Currently, the dominant strategy of the far-sighted elements in the fossil states is to try to engineer a situation in which renewables are commercially viable. In other words, for profit, in a capitalist market. So, for example, the British government has a small pot of subsidy cash available for low-carbon energy sources, for which wind, solar, hydro and nuclear firms compete.
Now, there are all sorts of perverse incentives for the British government to favor nuclear in this competition, despite the fact that it has never been profitable without massive subsidy. Britain’s civil nuclear industry has its origins in the military production of nuclear weapons. This is why it is dedicated to reprocessing nuclear waste, to extract plutonium for new weapons production. It is also how it ended up alighting on the happy idea of using radioactive waste, depleted uranium, as a weapon. So it is unsurprising that the British government has chosen a white elephant in the form of Hinkley Point C as its energy flagship for the foreseeable future. The same perverse incentives apply in WMD-rich France, where the grid is overwhelmingly nuclear.
In principle, it should be possible for any government of the radical left to adopt a very different costing framework. For example, Labour’s commitment to a publicly owned, decentralized energy system would change the calculus substantially. Profitability would not have to decide whether and how fast we move to renewables. However, such a government would have to give up the perverse incentives favoring nuclear energy. It’s not clear that Labour will do that. John McDonnell currently claims to support the government’s nuclear boondoggle. Labour’s 2017 manifesto committed it to sixty percent renewables or zero-carbon resources by 2030, a form of wording that keeps the door open to nuclear energy. That’s clearly in part a byproduct of Labour’s acceptance of the increasingly preposterous Trident system.
The problem is that this nexus of military, science and industry, and the growing role of military power in organizing climate mitigation, makes it nearly impossible to base policy on a proper cost-benefit analysis. This is one reason why the UK Committee on Climate Change has been so pro-nuclear. It rests its case partly on findings that nuclear energy would be cheaper than renewables, a condition that, as Jonathan Porritt pointed out, applied only if the renewable infrastructure was not properly developed to make it cost-efficient.
Indeed, as a major review of the world nuclear industry pointed out almost a decade ago, the real costs of nuclear energy are often obscured for a number of reasons. Public contributions are often left out entirely from cost assessments, for example. But there are also, as suggested by the above, a range of valid uncertainties about the future availability of the raw materials, as well as about the reliability of industry guarantees.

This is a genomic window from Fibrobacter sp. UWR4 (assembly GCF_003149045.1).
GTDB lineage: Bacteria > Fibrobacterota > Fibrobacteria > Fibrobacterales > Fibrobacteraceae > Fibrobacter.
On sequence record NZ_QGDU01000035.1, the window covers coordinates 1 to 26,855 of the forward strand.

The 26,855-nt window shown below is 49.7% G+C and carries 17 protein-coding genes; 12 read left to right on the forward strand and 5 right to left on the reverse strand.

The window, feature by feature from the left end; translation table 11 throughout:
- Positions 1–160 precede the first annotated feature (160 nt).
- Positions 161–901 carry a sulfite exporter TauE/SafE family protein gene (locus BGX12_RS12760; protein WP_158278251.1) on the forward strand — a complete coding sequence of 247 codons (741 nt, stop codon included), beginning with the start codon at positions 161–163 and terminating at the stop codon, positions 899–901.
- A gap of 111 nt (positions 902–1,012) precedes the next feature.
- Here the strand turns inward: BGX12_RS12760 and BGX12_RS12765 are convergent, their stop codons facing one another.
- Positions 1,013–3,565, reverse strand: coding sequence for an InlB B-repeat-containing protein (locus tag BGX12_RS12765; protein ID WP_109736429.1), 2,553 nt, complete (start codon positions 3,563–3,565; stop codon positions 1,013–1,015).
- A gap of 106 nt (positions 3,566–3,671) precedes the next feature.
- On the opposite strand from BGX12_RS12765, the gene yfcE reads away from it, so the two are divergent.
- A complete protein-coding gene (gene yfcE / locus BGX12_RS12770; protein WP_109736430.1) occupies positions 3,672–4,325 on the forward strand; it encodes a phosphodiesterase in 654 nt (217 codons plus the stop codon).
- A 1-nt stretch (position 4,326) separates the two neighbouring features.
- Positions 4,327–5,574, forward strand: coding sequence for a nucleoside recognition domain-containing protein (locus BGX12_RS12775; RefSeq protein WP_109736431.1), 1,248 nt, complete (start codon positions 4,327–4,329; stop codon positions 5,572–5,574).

What, then, is the carbon cost of nuclear? And are we able to pay it? Carbon cost has not been priced by capitalist markets. Indeed, they don’t have any idea how to price it. The whole point of such costs is that they are externalities.
More than that, the cost of carbon is not commensurable with market pricing. There is no way to quantify it in relation to the labor-costs congealed in a particular good. It is a matter of the destiny of the whole human species. It is a political issue. This is why attempts to use market mechanisms to simulate a carbon price (say, carbon taxes or cap-and-trade) have been completely ineffectual.
The good news is that governments, with major exceptions, now accept the goal of zero net carbon emissions by 2050. That commitment is vastly greater than their actual preparations. Moreover, they seem to be hopping that fossil fuels giants will slowly melt away, or diversify into renewables, when they have massive investments in fossil energy that have to pay off for decades to be profitable. But it is worth having the target set down. The question is, can nuclear energy help get us there? Is it a useful bridge to zero net carbon emissions? What is the nuclear carbon footprint?
The IPCC is, again, strikingly optimistic about this. It estimates how much carbon dioxide each energy source emits in an hour of use. Since carbon dioxide isn’t the only warming gas, it also takes into account equivalents like methane. So, the measurement is called “grams of carbon dioxide equivalent per kilowatt-hour” (gCO2/kWh). And it suggests that nuclear energy is not just as good as renewables on this score but, on the balance of research, better than hydropower, better than solar, and about equal to wind power. This is extraordinary, for reasons that I’ll momentarily come to.
But, of course, the IPCC does not do its own research. It cites the research being carried out by others. With regard to nuclear power, Annexe II of the Fifth Assessment makes it clear that the figures are based on two meta-studies. These were conducted by Manfred Lenzen (2008), and Ethan Warner and Gavin Heath (2012). This is a far smaller range of resources than those cited for any other energy resource, but it can be justified by the fact that they are meta-reviews, not single studies.